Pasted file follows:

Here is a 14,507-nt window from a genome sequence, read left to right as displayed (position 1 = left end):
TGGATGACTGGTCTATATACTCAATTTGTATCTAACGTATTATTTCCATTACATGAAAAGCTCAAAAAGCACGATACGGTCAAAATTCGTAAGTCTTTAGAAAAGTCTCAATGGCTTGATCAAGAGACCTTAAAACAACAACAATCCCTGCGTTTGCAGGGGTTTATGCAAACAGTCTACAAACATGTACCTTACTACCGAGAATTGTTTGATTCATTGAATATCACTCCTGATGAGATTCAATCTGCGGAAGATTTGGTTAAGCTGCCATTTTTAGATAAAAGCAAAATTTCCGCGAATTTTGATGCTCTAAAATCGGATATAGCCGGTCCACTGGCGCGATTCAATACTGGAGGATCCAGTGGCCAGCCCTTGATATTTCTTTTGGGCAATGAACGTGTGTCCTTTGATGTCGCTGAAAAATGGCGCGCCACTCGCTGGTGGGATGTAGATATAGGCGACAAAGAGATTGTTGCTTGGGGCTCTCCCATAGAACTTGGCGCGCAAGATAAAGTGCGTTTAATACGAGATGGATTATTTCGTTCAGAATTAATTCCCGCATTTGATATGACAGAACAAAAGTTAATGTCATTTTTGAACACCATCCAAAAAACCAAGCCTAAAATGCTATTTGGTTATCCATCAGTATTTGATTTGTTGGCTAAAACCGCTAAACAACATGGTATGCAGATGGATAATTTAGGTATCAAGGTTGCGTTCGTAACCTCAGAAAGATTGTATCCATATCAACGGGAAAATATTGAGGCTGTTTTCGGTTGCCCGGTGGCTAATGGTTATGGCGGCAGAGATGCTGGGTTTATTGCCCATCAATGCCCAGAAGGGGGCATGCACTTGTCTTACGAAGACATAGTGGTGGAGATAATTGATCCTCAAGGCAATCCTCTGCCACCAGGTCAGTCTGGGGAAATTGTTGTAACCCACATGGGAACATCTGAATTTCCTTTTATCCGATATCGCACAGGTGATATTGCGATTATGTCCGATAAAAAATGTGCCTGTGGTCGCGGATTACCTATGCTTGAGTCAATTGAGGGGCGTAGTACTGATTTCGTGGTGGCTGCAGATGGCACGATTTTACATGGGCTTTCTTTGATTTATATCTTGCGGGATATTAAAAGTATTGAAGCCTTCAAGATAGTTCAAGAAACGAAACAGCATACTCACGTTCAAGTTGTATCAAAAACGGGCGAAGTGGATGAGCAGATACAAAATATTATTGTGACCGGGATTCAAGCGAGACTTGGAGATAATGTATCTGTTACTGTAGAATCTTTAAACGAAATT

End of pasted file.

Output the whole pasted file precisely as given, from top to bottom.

Here is a 14,507-nt window from a genome sequence, read left to right as displayed (position 1 = left end):
TGGATGACTGGTCTATATACTCAATTTGTATCTAACGTATTATTTCCATTACATGAAAAGCTCAAAAAGCACGATACGGTCAAAATTCGTAAGTCTTTAGAAAAGTCTCAATGGCTTGATCAAGAGACCTTAAAACAACAACAATCCCTGCGTTTGCAGGGGTTTATGCAAACAGTCTACAAACATGTACCTTACTACCGAGAATTGTTTGATTCATTGAATATCACTCCTGATGAGATTCAATCTGCGGAAGATTTGGTTAAGCTGCCATTTTTAGATAAAAGCAAAATTTCCGCGAATTTTGATGCTCTAAAATCGGATATAGCCGGTCCACTGGCGCGATTCAATACTGGAGGATCCAGTGGCCAGCCCTTGATATTTCTTTTGGGCAATGAACGTGTGTCCTTTGATGTCGCTGAAAAATGGCGCGCCACTCGCTGGTGGGATGTAGATATAGGCGACAAAGAGATTGTTGCTTGGGGCTCTCCCATAGAACTTGGCGCGCAAGATAAAGTGCGTTTAATACGAGATGGATTATTTCGTTCAGAATTAATTCCCGCATTTGATATGACAGAACAAAAGTTAATGTCATTTTTGAACACCATCCAAAAAACCAAGCCTAAAATGCTATTTGGTTATCCATCAGTATTTGATTTGTTGGCTAAAACCGCTAAACAACATGGTATGCAGATGGATAATTTAGGTATCAAGGTTGCGTTCGTAACCTCAGAAAGATTGTATCCATATCAACGGGAAAATATTGAGGCTGTTTTCGGTTGCCCGGTGGCTAATGGTTATGGCGGCAGAGATGCTGGGTTTATTGCCCATCAATGCCCAGAAGGGGGCATGCACTTGTCTTACGAAGACATAGTGGTGGAGATAATTGATCCTCAAGGCAATCCTCTGCCACCAGGTCAGTCTGGGGAAATTGTTGTAACCCACATGGGAACATCTGAATTTCCTTTTATCCGATATCGCACAGGTGATATTGCGATTATGTCCGATAAAAAATGTGCCTGTGGTCGCGGATTACCTATGCTTGAGTCAATTGAGGGGCGTAGTACTGATTTCGTGGTGGCTGCAGATGGCACGATTTTACATGGGCTTTCTTTGATTTATATCTTGCGGGATATTAAAAGTATTGAAGCCTTCAAGATAGTTCAAGAAACGAAACAGCATACTCACGTTCAAGTTGTATCAAAAACGGGCGAAGTGGATGAGCAGATACAAAATATTATTGTGACCGGGATTCAAGCGAGACTTGGAGATAATGTATCTGTTACTGTAGAATCTTTAAACGAAATT